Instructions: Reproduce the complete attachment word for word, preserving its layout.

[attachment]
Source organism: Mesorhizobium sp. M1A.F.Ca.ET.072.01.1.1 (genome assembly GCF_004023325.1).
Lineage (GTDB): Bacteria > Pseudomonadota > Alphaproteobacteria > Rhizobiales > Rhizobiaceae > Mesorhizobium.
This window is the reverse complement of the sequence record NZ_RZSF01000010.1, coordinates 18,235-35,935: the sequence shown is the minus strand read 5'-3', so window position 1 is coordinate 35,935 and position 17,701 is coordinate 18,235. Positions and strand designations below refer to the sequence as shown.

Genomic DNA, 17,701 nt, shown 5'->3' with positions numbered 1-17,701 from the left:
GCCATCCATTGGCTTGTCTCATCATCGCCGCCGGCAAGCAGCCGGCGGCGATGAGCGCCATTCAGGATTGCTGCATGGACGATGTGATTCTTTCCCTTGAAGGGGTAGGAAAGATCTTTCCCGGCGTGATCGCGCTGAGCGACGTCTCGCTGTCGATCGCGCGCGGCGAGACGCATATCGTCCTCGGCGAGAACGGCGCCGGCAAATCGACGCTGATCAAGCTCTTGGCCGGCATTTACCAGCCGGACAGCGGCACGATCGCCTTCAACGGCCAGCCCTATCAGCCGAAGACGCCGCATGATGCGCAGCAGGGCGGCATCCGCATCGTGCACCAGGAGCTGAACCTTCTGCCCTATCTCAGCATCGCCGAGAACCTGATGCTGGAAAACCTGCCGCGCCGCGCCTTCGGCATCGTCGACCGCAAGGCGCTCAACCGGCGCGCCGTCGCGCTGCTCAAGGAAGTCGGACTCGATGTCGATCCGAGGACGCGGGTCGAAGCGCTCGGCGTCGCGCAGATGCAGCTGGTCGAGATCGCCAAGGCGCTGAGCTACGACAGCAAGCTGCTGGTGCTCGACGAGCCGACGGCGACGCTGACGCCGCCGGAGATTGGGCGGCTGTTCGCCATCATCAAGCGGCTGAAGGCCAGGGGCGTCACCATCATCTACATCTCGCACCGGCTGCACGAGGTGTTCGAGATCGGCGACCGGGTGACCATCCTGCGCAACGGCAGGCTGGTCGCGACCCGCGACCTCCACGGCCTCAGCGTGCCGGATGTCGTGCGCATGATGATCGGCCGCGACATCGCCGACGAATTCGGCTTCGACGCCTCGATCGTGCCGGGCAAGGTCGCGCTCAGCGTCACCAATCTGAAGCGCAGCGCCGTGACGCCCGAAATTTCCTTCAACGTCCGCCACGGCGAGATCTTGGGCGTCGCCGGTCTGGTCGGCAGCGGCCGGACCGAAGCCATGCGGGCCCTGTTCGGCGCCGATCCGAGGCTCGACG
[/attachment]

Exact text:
Source organism: Mesorhizobium sp. M1A.F.Ca.ET.072.01.1.1 (genome assembly GCF_004023325.1).
Lineage (GTDB): Bacteria > Pseudomonadota > Alphaproteobacteria > Rhizobiales > Rhizobiaceae > Mesorhizobium.
This window is the reverse complement of the sequence record NZ_RZSF01000010.1, coordinates 18,235-35,935: the sequence shown is the minus strand read 5'-3', so window position 1 is coordinate 35,935 and position 17,701 is coordinate 18,235. Positions and strand designations below refer to the sequence as shown.

Genomic DNA, 17,701 nt, shown 5'->3' with positions numbered 1-17,701 from the left:
GCCATCCATTGGCTTGTCTCATCATCGCCGCCGGCAAGCAGCCGGCGGCGATGAGCGCCATTCAGGATTGCTGCATGGACGATGTGATTCTTTCCCTTGAAGGGGTAGGAAAGATCTTTCCCGGCGTGATCGCGCTGAGCGACGTCTCGCTGTCGATCGCGCGCGGCGAGACGCATATCGTCCTCGGCGAGAACGGCGCCGGCAAATCGACGCTGATCAAGCTCTTGGCCGGCATTTACCAGCCGGACAGCGGCACGATCGCCTTCAACGGCCAGCCCTATCAGCCGAAGACGCCGCATGATGCGCAGCAGGGCGGCATCCGCATCGTGCACCAGGAGCTGAACCTTCTGCCCTATCTCAGCATCGCCGAGAACCTGATGCTGGAAAACCTGCCGCGCCGCGCCTTCGGCATCGTCGACCGCAAGGCGCTCAACCGGCGCGCCGTCGCGCTGCTCAAGGAAGTCGGACTCGATGTCGATCCGAGGACGCGGGTCGAAGCGCTCGGCGTCGCGCAGATGCAGCTGGTCGAGATCGCCAAGGCGCTGAGCTACGACAGCAAGCTGCTGGTGCTCGACGAGCCGACGGCGACGCTGACGCCGCCGGAGATTGGGCGGCTGTTCGCCATCATCAAGCGGCTGAAGGCCAGGGGCGTCACCATCATCTACATCTCGCACCGGCTGCACGAGGTGTTCGAGATCGGCGACCGGGTGACCATCCTGCGCAACGGCAGGCTGGTCGCGACCCGCGACCTCCACGGCCTCAGCGTGCCGGATGTCGTGCGCATGATGATCGGCCGCGACATCGCCGACGAATTCGGCTTCGACGCCTCGATCGTGCCGGGCAAGGTCGCGCTCAGCGTCACCAATCTGAAGCGCAGCGCCGTGACGCCCGAAATTTCCTTCAACGTCCGCCACGGCGAGATCTTGGGCGTCGCCGGTCTGGTCGGCAGCGGCCGGACCGAAGCCATGCGGGCCCTGTTCGGCGCCGATCCGAGGCTCGACG